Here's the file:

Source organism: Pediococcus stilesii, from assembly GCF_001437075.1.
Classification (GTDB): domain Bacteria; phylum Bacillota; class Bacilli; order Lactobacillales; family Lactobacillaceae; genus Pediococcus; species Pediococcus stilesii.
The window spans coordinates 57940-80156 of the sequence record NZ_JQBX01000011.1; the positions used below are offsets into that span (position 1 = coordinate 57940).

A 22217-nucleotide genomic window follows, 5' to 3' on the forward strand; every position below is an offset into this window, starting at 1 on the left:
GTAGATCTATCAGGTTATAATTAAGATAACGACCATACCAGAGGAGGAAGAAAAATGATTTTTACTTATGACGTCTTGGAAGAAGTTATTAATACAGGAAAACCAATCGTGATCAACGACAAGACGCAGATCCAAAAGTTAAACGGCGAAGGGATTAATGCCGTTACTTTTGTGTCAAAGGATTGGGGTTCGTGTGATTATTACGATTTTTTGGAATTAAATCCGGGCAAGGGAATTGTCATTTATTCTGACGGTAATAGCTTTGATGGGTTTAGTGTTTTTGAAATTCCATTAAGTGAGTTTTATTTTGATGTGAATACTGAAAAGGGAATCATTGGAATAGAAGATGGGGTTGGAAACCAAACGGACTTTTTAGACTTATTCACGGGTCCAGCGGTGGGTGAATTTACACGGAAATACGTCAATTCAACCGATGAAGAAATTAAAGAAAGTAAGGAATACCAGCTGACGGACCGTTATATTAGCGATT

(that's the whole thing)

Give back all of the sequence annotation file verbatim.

Source organism: Pediococcus stilesii, from assembly GCF_001437075.1.
Classification (GTDB): domain Bacteria; phylum Bacillota; class Bacilli; order Lactobacillales; family Lactobacillaceae; genus Pediococcus; species Pediococcus stilesii.
The window spans coordinates 57940-80156 of the sequence record NZ_JQBX01000011.1; the positions used below are offsets into that span (position 1 = coordinate 57940).

A 22217-nucleotide genomic window follows, 5' to 3' on the forward strand; every position below is an offset into this window, starting at 1 on the left:
GTAGATCTATCAGGTTATAATTAAGATAACGACCATACCAGAGGAGGAAGAAAAATGATTTTTACTTATGACGTCTTGGAAGAAGTTATTAATACAGGAAAACCAATCGTGATCAACGACAAGACGCAGATCCAAAAGTTAAACGGCGAAGGGATTAATGCCGTTACTTTTGTGTCAAAGGATTGGGGTTCGTGTGATTATTACGATTTTTTGGAATTAAATCCGGGCAAGGGAATTGTCATTTATTCTGACGGTAATAGCTTTGATGGGTTTAGTGTTTTTGAAATTCCATTAAGTGAGTTTTATTTTGATGTGAATACTGAAAAGGGAATCATTGGAATAGAAGATGGGGTTGGAAACCAAACGGACTTTTTAGACTTATTCACGGGTCCAGCGGTGGGTGAATTTACACGGAAATACGTCAATTCAACCGATGAAGAAATTAAAGAAAGTAAGGAATACCAGCTGACGGACCGTTATATTAGCGATT